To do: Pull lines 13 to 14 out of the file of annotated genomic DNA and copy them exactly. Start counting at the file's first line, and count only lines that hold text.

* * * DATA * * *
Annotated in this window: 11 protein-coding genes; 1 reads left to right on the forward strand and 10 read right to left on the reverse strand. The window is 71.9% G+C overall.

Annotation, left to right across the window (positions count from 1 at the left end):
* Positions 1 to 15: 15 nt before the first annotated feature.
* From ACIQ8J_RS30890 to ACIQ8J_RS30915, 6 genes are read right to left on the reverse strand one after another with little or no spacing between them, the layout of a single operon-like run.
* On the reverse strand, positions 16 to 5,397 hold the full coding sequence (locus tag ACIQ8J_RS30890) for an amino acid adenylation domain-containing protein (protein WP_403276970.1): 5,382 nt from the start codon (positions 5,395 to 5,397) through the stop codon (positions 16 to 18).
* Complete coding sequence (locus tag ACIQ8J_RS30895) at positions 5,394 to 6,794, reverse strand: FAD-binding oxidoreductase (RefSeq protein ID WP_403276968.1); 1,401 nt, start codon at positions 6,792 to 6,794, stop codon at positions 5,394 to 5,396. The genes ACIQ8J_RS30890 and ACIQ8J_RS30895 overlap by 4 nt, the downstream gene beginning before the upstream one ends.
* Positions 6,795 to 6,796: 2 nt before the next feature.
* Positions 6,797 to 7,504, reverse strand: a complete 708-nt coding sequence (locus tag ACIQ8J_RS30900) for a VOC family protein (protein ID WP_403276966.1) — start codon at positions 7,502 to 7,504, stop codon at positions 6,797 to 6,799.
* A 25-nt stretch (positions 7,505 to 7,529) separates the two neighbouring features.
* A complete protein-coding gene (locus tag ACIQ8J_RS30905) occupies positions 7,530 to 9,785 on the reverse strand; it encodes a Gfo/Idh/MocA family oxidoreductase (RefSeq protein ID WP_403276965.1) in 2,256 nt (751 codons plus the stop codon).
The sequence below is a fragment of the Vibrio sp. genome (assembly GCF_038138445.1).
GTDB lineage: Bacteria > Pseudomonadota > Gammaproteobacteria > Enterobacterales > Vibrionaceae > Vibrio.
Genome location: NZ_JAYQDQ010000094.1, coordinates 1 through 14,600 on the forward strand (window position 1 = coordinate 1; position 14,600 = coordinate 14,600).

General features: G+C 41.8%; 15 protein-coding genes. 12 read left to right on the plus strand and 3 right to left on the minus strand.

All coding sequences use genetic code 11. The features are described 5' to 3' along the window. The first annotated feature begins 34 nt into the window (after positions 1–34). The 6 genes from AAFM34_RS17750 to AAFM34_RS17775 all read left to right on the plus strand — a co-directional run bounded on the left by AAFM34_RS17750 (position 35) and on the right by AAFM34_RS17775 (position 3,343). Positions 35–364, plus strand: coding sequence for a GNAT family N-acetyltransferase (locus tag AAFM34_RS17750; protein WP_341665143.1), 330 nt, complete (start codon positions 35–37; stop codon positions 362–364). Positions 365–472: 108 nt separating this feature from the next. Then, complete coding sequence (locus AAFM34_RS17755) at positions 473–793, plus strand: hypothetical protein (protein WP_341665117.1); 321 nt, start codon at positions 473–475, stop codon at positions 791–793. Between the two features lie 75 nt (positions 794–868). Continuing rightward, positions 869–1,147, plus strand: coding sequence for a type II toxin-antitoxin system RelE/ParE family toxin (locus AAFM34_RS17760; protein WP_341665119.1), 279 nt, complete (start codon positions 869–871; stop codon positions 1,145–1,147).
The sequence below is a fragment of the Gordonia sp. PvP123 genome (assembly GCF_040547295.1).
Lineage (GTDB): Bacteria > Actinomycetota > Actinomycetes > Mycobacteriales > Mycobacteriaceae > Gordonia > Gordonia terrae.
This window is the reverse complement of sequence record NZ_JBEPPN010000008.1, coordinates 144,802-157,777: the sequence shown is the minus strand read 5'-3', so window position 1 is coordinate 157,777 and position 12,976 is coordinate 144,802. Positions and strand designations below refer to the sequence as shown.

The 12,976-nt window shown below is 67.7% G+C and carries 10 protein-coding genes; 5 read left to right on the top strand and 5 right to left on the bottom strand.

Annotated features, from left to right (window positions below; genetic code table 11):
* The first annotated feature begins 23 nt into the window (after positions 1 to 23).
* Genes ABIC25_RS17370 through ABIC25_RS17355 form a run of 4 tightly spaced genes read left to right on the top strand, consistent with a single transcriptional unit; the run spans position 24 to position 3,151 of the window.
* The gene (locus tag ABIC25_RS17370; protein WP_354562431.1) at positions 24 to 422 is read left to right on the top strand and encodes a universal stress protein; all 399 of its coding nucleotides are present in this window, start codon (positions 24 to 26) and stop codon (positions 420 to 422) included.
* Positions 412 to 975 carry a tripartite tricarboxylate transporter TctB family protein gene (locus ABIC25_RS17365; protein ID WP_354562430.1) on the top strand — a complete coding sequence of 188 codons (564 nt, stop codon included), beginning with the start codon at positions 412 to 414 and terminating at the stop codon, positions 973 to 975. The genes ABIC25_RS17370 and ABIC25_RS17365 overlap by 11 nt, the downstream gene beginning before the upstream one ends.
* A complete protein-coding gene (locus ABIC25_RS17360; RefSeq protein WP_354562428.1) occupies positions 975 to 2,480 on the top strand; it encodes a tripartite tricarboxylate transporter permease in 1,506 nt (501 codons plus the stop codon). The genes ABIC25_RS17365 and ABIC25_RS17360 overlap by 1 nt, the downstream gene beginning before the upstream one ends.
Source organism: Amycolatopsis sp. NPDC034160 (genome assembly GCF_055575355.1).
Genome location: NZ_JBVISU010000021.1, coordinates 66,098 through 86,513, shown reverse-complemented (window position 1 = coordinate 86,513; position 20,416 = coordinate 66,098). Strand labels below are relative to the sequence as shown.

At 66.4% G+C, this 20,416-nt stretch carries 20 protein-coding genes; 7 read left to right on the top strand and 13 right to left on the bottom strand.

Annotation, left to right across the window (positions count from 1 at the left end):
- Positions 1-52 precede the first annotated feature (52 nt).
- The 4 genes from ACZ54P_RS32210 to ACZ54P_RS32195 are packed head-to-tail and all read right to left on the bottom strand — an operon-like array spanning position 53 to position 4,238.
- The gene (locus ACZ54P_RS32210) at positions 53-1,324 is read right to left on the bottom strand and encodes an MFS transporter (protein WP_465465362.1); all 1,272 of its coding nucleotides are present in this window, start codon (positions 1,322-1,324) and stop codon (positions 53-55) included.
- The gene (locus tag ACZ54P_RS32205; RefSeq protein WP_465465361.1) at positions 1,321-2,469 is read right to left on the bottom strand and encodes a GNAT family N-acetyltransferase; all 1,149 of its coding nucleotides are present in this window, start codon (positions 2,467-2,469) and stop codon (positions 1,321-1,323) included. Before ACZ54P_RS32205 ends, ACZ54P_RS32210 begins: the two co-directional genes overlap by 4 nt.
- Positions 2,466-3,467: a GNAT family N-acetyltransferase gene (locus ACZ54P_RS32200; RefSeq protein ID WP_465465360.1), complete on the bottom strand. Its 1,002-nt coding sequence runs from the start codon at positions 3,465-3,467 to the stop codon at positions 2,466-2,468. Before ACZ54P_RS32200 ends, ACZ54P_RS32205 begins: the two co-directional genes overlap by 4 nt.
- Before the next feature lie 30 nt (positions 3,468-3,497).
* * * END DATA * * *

Genome location: NZ_JAYQDQ010000094.1, coordinates 1 through 14,600 on the forward strand (window position 1 = coordinate 1; position 14,600 = coordinate 14,600).

General features: G+C 41.8%; 15 protein-coding genes. 12 read left to right on the plus strand and 3 right to left on the minus strand.